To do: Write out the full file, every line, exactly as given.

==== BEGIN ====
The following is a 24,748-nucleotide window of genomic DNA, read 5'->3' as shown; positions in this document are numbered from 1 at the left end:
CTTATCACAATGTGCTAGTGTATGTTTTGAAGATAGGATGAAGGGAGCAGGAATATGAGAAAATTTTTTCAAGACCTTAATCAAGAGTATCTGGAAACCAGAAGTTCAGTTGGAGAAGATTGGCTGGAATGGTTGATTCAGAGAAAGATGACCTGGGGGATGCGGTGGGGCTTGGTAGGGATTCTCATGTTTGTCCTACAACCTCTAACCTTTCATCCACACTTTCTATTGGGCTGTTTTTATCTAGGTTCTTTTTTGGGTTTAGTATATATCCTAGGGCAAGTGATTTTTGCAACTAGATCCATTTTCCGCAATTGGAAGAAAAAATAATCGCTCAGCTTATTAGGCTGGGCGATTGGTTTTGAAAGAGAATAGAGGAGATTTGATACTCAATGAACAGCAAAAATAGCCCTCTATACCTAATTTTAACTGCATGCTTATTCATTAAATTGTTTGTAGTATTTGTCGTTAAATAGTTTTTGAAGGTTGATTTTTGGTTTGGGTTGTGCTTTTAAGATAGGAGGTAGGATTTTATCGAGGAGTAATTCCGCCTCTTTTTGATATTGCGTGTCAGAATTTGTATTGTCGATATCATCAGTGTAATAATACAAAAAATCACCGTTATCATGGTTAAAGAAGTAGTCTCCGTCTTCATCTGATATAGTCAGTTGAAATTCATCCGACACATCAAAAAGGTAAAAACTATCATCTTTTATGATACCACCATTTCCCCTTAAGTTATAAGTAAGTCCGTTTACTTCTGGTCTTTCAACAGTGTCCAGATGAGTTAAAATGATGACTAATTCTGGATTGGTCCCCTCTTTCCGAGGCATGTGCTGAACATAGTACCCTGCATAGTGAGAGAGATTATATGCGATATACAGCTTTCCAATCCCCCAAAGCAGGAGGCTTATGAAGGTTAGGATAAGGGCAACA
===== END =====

The following is a 24,748-nucleotide window of genomic DNA, read 5'->3' as shown; positions in this document are numbered from 1 at the left end:
CTTATCACAATGTGCTAGTGTATGTTTTGAAGATAGGATGAAGGGAGCAGGAATATGAGAAAATTTTTTCAAGACCTTAATCAAGAGTATCTGGAAACCAGAAGTTCAGTTGGAGAAGATTGGCTGGAATGGTTGATTCAGAGAAAGATGACCTGGGGGATGCGGTGGGGCTTGGTAGGGATTCTCATGTTTGTCCTACAACCTCTAACCTTTCATCCACACTTTCTATTGGGCTGTTTTTATCTAGGTTCTTTTTTGGGTTTAGTATATATCCTAGGGCAAGTGATTTTTGCAACTAGATCCATTTTCCGCAATTGGAAGAAAAAATAATCGCTCAGCTTATTAGGCTGGGCGATTGGTTTTGAAAGAGAATAGAGGAGATTTGATACTCAATGAACAGCAAAAATAGCCCTCTATACCTAATTTTAACTGCATGCTTATTCATTAAATTGTTTGTAGTATTTGTCGTTAAATAGTTTTTGAAGGTTGATTTTTGGTTTGGGTTGTGCTTTTAAGATAGGAGGTAGGATTTTATCGAGGAGTAATTCCGCCTCTTTTTGATATTGCGTGTCAGAATTTGTATTGTCGATATCATCAGTGTAATAATACAAAAAATCACCGTTATCATGGTTAAAGAAGTAGTCTCCGTCTTCATCTGATATAGTCAGTTGAAATTCATCCGACACATCAAAAAGGTAAAAACTATCATCTTTTATGATACCACCATTTCCCCTTAAGTTATAAGTAAGTCCGTTTACTTCTGGTCTTTCAACAGTGTCCAGATGAGTTAAAATGATGACTAATTCTGGATTGGTCCCCTCTTTCCGAGGCATGTGCTGAACATAGTACCCTGCATAGTGAGAGAGATTATATGCGATATACAGCTTTCCAATCCCCCAAAGCAGGAGGCTTATGAAGGTTAGGATAAGGGCAACA